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Find Your Family - Descendancy view and badges

Article Date: 
27 June, 2014 (All day)

When thinking about our family tree we often think upwards.  Finding additional direct line ancestors is often our goal.  This is a good thing to pursue, but if your family tree is anything like mine, it can be a difficult task.  I have had many family members who, for decades, have been researching my ancestors.  
I also sometimes think about what my GGGG Grandfather cared about.  He was interested in all of his family, not just the son or daughter from which I descend.  Descendancy research can be rewarding as you find family members (aunts, uncles, cousins, etc) about whom our ancestors cared deeply.  It can also provide fruitful research successes.  
FamilySearch has some new tools to help in this process of finding our whole families, not just our direct line ancestors.  The new descendancy view can help give a good summary of where there are opportunities to find additional ancestors, and where there are record hints to our trees.  
First, view your family tree.  Then select Descendancy from the tree views (towards the top on the left hand side of the tree screens).   If you are viewing yourself in the main position you will have to click to expand upward.  You can expand upward two generations at a time.  I usually go upward four or five generations.  This is often the sweet spot for the combination of indexed records and identifying areas of my tree that have not been completed.  
There will be several “badges” on the right hand side of the screen.  The possible options for a badge are:
1. Request ordinances – If you are LDS and the ancestor currently does not have all their ordinances completed, you will see this badge.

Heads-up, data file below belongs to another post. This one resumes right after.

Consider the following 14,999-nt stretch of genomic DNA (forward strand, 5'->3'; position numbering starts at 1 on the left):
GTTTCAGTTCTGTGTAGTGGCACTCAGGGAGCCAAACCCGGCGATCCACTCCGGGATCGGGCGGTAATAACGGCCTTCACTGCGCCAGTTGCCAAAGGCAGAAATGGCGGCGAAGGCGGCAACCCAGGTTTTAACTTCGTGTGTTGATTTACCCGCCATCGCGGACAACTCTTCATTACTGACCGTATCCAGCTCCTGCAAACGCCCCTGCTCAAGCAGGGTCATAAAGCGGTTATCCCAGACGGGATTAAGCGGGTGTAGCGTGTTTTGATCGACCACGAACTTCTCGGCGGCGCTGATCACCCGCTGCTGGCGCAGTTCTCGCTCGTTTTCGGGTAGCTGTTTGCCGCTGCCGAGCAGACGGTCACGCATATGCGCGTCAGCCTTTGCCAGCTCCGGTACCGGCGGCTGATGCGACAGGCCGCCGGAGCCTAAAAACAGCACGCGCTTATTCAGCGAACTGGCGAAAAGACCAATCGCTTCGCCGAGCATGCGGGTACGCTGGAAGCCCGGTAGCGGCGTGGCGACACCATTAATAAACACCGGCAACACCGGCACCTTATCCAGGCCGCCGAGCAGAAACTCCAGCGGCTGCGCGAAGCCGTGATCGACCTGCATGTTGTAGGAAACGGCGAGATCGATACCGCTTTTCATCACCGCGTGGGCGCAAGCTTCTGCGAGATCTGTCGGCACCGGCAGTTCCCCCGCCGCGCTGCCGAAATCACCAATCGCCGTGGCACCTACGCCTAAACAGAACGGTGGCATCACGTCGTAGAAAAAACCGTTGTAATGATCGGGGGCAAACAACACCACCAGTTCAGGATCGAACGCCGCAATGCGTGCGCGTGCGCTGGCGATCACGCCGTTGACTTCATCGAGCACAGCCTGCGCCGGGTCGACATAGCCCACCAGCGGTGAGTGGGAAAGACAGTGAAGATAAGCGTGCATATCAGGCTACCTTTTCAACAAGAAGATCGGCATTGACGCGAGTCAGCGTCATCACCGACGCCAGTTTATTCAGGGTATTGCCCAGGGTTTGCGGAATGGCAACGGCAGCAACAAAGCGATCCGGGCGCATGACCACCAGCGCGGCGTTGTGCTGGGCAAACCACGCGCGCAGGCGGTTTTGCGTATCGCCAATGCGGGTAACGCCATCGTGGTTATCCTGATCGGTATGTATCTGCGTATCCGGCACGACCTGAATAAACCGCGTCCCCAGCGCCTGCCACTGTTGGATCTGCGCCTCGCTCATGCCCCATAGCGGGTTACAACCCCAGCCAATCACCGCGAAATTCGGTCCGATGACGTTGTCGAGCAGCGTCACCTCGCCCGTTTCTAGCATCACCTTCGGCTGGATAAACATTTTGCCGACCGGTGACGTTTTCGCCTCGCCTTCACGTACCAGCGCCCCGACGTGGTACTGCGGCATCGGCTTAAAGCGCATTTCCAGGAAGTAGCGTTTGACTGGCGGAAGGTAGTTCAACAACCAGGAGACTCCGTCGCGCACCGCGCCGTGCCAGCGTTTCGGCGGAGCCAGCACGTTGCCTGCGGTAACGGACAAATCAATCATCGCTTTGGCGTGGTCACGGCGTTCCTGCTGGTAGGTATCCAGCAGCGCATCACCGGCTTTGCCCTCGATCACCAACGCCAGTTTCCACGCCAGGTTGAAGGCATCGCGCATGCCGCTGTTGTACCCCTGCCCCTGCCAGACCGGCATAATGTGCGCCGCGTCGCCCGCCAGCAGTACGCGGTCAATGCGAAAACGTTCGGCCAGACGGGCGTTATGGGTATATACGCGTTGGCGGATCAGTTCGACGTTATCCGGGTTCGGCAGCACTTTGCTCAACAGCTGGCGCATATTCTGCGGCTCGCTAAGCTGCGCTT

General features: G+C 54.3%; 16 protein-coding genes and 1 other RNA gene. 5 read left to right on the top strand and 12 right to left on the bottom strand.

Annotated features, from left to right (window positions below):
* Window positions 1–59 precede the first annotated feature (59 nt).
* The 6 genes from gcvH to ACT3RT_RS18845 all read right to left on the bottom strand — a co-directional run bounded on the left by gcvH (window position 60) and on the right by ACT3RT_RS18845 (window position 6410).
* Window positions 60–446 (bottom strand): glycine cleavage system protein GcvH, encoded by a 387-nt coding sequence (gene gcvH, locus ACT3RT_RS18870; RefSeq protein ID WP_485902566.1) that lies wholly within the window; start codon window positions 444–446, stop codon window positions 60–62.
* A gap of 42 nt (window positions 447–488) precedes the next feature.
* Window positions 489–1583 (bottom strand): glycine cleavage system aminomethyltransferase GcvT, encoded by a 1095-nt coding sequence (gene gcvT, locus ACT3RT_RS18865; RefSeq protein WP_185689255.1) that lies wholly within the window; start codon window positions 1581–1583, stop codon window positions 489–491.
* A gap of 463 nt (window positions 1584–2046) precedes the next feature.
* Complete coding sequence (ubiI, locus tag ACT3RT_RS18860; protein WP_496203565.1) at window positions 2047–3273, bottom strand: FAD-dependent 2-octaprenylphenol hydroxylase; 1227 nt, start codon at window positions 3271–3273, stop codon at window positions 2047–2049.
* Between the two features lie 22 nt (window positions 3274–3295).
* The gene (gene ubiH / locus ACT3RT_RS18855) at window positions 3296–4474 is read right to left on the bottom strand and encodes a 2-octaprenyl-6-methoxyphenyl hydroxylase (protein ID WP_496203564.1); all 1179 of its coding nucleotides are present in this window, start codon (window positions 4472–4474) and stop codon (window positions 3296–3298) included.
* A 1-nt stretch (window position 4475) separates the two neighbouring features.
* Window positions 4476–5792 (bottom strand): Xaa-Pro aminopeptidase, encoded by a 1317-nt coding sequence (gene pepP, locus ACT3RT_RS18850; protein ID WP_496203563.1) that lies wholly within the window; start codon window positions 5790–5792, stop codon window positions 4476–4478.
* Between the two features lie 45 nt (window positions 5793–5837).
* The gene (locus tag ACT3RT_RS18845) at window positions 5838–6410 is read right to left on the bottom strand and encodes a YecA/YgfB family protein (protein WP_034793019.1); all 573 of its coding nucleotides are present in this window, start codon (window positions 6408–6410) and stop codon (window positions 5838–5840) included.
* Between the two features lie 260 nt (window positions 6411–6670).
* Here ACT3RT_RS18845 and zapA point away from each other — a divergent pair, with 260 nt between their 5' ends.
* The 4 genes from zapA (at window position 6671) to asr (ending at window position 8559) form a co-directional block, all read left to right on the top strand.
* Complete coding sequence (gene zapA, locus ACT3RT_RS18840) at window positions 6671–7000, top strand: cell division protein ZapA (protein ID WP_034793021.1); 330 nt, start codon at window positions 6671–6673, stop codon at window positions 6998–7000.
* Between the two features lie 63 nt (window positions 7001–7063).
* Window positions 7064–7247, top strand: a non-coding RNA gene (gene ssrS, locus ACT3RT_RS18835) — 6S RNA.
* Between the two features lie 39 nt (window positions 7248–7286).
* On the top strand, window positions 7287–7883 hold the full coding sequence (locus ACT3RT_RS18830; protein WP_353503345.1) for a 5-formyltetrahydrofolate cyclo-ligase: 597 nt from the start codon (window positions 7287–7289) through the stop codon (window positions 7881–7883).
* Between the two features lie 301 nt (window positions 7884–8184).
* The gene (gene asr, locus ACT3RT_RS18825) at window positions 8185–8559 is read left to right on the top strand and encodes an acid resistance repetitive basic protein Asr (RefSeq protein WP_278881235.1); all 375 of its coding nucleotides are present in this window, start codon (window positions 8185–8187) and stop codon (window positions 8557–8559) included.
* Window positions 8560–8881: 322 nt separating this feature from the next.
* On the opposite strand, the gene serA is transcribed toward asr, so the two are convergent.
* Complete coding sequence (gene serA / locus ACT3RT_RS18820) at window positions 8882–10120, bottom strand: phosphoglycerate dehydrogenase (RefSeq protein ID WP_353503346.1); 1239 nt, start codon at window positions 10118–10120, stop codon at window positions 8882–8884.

2. Record hints – This badge shows up if there are record hints for this family member.  This descendancy view is an ideal place to quickly find all the hints for your family members.  When you click on the badge it will take you to the record hints for that family member and allow you to review and attach them to that person in the family tree.
3. Research suggestions – There are a variety of suggestions you might receive.  If there is a large gap between children it will let you know that a child might be missing.  It might tell you that you are missing birth and death years.  This area lets you know where there is missing information you may want to research.
4. Data problems – This is a wonderful addition because it lets you know when there are problems with the data in the tree.  Examples are when children are born after the parent died or before they were born, or when a marriage date is before the birth of the person or after their death.  This section has been particularly helpful to me in finding the problems in the tree that need correction.  I have found many and have been able to make a meaningful dent in some of the data problems in my tree.  
You can drill down into a person on the descendancy view by clicking on the arrow next to their name.  When you do that it will show the spouse of the individual and their children.  You can then click the arrow next to the children and continue to drill down.  The combination of the drill down and the badges makes finding the opportunities for record hints among your cousins, aunts, and uncles quick and relatively easy.  
For me, this is the beginning of a new, much easier way to find the low hanging fruit on my family tree where there are records to extend my research.  I can also learn more about my extended family, where they are from, and what their lives were like.  For me this has been as or more rewarding than ancestral research.  
If you haven’t tried desendancy research, there is no time like the present.  I am confident that you will find new family members and learn more about them and yourself in the process.